By now, most people have at least heard of CBD (short for cannabidiol) and the promise it shows in helping with stress, mood, and pain. While most people have at least heard of CBD, not many have much an idea about how CBD works to bring about these beneficial effects. The truth is that scientists are still trying to figure out the specifics of the “hows” and “whys” of CBD. We do know that, like other cannabinoids such as THC, it works with and through the body’s endocannabinoid system, or the ECS.  This short article will try to give you a little bit of a better understanding of endocannabinoid system and its relationship to CBD. 


We’re all fairly familiar with some of the body’s physiological systems such as the digestive system, the central nervous system, and the cardiovascular system. Each of these systems comprise various parts and processes that work together to perform some vital physiological function. For example, the digestive system helps metabolize food, which is then converted to energy. The cardiovascular system supplies oxygen to every cell in the body. Because the endocannabinoid system is a relatively recent biological discovery, not many people are familiar with what it is, or its role.   

Basically, the endocannabinoid system is made up of three components: endocannabinoids, which are special chemical compounds synthesized by the body on demand; receptors, which are structures in the nervous system and immune system that bind with endocannabinoids; and enzymes, which break down endocannabinoids when they are no longer needed.

The components of the ECS work together to maintain homeostasis in the body. Any external or internal change in environment stimulates the ECS so it can respond and help bring the body back to “normal operations.”  For instance, if you suffer an injury and feel pain, the ECS kicks into the action by producing endocannabinoids to help regulate the sensation. These endocannabinoids bind to the appropriate receptors in the nervous system to signal pain reduction. But the ECS does more than reduce pain. It has a role in governing processes such as:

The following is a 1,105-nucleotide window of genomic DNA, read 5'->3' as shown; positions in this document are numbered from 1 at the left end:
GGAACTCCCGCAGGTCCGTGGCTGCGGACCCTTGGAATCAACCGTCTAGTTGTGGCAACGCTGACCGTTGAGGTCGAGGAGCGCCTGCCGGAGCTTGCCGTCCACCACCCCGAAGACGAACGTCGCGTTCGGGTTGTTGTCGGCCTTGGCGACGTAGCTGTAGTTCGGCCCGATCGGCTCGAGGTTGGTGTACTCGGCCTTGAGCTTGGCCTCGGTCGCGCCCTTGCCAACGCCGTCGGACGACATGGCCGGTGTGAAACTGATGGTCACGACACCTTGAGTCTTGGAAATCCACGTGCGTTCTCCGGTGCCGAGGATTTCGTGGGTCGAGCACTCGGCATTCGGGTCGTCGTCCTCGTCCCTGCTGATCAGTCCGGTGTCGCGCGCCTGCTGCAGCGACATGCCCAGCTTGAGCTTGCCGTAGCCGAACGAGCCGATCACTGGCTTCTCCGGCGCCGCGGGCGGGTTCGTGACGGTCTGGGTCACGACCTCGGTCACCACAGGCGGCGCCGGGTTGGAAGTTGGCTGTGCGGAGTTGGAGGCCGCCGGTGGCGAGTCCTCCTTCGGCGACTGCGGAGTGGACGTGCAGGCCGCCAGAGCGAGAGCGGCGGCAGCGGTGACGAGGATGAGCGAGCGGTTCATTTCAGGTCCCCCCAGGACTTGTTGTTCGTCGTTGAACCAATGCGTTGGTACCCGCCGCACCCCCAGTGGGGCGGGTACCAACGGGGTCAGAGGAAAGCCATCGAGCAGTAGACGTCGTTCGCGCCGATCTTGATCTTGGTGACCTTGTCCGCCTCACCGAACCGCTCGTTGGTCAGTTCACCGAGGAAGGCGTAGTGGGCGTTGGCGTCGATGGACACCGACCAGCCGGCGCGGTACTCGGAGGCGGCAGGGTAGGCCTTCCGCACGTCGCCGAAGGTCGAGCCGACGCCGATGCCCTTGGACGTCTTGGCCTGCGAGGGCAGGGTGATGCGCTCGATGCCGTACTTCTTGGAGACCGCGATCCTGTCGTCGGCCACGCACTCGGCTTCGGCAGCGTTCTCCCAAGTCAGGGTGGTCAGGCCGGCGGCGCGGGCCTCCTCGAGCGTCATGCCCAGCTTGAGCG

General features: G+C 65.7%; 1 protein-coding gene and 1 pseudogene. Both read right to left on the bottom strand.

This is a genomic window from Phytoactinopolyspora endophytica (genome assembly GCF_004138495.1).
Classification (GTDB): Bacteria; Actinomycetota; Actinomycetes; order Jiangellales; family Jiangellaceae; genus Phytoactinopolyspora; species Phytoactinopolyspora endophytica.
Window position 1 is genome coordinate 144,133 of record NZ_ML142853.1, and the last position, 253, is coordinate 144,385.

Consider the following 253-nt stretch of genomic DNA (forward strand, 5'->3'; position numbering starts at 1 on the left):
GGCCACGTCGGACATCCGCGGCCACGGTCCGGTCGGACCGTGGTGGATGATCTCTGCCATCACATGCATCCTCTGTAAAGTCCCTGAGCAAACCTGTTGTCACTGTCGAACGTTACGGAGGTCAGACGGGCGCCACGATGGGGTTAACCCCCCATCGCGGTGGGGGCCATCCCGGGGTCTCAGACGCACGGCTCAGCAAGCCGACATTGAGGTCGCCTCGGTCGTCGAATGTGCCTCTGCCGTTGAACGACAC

• Metabolism
  • Digestion
  • Appetite
  • Sleep
  • Mood


As mentioned above, the body creates its own endocannabinoids to respond to changes in the environment. But cannabinoids can also be found in the natural world. For instance, over 100 cannabinoids can be found in hemp. These are known as phytocannabinoids and they fit into the body’s ECS receptors just as easily as the body’s own endogenous endocannabinoids.

THC is a well-known phytocannabinoid used by some people to produce the pleasurable sensation known as a “high.” CBD, or cannabidiol, on the other hand, does not produce a high when taken, but does play a role in moderating mood, pain, and sleeplessness. While we know that THC binds with ECS receptors, scientist are still not certain how CBD interacts with the ECS to bring about the health benefits associated with it. Unlike THC, CBD doesn’t directly bind with receptors. Instead, it seems to influence receptors ability to bind to endocannabinoids, those produced naturally within the body. Taking CBD, in other words, may a way of helping the body’s ECS work effectively to maintain homeostasis.

The ECS is a complex physiological system, and we only scratched the surface here. Look for more articles in the future addressing new findings about how CBD and the endocannabinoid system can work together to help you feel better.